Some retail formats will be particularly challenged—traditional enclosed malls have been (and will likely continue to be) one of the hardest hit by this online competition. As struggling malls close and others undergo renovations and redevelopments, the question of what to do with defunct or under-performing properties becomes more urgent. In some cases, a renovation can be transformative, adding a new residential or entertainment component, introducing new dining options and finding new uses for underutilized space.
In fact, with so much retail space available and more coming on the market, I expect to see the creative reuse trend continue, as well. In some cases, a former mall or retail center could become a source of inexpensive office space. Ford, for example, has put some of its business units into the former Dearborn Mall in Michigan. While the cost and access to amenities are pluses, questions remain about the viability of this model. At a time when brands and businesses are looking for chic and unique office spaces, a repurposed mall might not be exactly what the doctor ordered.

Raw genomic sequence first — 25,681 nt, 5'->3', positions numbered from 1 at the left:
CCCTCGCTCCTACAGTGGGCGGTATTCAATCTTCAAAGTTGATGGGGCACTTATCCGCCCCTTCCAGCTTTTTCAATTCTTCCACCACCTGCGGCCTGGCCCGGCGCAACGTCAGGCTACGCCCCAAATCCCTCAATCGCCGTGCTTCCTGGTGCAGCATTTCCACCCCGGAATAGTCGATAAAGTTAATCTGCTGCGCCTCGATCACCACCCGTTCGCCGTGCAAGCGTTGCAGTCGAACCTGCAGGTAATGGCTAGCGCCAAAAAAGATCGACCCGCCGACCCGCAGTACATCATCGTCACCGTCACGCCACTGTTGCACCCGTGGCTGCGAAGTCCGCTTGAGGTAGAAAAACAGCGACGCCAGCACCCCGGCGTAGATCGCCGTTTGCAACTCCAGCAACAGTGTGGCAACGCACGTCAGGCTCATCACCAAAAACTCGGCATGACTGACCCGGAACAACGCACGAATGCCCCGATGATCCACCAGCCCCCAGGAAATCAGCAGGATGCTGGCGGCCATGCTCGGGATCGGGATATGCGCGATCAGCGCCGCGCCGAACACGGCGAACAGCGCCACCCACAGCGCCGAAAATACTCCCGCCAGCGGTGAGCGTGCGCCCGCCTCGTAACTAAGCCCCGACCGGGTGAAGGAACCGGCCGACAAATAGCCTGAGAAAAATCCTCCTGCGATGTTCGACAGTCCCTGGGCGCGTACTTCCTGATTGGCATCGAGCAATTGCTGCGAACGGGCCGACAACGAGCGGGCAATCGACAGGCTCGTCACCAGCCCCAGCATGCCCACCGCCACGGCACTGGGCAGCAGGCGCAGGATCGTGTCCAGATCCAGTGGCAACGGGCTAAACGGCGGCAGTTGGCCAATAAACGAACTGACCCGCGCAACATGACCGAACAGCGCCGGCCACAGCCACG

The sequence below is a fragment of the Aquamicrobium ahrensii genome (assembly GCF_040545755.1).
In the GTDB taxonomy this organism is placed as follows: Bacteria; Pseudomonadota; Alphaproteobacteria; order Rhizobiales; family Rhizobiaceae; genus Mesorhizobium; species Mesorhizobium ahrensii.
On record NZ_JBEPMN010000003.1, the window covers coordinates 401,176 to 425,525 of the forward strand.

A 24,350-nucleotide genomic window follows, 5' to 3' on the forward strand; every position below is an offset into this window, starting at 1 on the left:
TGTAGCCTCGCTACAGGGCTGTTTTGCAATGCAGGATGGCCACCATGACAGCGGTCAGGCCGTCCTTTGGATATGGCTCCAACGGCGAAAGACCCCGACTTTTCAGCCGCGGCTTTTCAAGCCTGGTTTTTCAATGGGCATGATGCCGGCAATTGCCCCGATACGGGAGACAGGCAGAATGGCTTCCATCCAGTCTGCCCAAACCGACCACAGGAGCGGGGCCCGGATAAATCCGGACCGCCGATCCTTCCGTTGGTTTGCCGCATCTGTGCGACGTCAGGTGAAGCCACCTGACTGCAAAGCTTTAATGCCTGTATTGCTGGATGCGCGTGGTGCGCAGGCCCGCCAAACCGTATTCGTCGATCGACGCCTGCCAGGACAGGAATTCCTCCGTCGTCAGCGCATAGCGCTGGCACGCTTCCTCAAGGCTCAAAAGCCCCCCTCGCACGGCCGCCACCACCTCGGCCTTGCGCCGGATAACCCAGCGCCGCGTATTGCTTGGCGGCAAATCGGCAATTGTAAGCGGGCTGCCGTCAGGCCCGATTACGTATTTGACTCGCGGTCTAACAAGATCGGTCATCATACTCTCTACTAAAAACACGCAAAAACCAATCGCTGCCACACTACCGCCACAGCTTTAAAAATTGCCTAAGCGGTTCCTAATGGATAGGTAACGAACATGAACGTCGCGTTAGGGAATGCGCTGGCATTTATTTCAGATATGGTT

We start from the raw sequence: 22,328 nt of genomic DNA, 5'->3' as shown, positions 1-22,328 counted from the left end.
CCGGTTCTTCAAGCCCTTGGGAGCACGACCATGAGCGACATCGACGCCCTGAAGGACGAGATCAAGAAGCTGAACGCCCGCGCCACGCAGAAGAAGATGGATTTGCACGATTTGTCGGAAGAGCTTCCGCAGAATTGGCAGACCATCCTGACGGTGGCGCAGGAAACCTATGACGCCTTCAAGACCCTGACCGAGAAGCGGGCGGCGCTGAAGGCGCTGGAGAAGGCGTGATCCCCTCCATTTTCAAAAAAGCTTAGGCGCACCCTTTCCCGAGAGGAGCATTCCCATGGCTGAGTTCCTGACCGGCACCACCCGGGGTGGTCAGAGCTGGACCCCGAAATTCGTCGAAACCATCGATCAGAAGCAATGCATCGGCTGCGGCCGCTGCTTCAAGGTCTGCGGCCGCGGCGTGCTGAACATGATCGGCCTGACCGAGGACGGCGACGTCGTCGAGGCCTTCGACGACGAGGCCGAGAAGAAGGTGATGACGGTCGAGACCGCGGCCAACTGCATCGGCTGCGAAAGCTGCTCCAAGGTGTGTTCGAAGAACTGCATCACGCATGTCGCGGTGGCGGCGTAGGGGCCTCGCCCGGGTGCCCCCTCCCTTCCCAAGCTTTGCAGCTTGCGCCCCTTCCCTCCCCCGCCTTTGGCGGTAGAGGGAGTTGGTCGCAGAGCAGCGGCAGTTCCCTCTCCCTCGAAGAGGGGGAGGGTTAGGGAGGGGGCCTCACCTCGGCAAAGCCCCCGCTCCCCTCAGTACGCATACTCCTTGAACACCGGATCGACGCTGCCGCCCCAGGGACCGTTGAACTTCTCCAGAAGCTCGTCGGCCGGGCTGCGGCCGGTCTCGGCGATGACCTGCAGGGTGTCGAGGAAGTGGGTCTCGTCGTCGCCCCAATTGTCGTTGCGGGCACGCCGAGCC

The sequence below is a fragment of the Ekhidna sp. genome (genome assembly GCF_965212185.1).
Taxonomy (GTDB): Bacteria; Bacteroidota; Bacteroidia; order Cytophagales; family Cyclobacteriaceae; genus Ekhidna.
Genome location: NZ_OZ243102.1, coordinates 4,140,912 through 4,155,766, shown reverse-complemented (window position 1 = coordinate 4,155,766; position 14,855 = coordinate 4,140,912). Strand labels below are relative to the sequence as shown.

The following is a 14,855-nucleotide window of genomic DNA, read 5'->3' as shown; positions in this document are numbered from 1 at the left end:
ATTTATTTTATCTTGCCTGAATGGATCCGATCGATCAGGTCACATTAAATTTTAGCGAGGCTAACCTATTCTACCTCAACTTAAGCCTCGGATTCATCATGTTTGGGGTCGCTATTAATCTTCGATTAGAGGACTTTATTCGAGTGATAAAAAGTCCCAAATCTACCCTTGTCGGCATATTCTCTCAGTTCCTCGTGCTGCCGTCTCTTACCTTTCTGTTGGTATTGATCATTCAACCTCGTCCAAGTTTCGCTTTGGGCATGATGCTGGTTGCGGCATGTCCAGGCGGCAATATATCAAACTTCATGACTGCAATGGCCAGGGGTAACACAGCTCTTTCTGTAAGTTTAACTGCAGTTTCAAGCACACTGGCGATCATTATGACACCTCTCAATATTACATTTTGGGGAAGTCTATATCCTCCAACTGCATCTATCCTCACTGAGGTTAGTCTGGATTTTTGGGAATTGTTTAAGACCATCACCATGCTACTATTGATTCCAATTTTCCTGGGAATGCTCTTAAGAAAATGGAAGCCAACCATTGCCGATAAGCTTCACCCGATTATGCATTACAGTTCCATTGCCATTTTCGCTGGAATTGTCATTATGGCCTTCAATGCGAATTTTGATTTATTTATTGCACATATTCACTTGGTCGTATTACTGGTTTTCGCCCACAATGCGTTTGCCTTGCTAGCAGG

Entertainment and experience
Entertainment is one of the fastest-growing retail segments, and entertainment anchors have helped to revitalize and reinvigorate struggling centers. From luxury cinema experiences, to high-end bowling, golf and even indoor skydiving, entertainment is a popular and profitable proposition these days. Sports and fitness concepts are especially popular—dovetailing with a Millennial appreciation for a healthy and active lifestyle.
Empty anchors are well-suited for healthy and active concepts like fitness centers and rock-climbing facilities, and new activity-based entertainment concepts are proliferating. There is a social element to many outdoor and entertainment retailers, and brands are finding new ways to use their own space (as well as adjacent open green spaces) to capitalize on that. From yoga in the park, to hikes, gear tutorials and other special events, opportunities to provide consumers with even more experiential opportunities are becoming increasingly popular.
Dining and drinking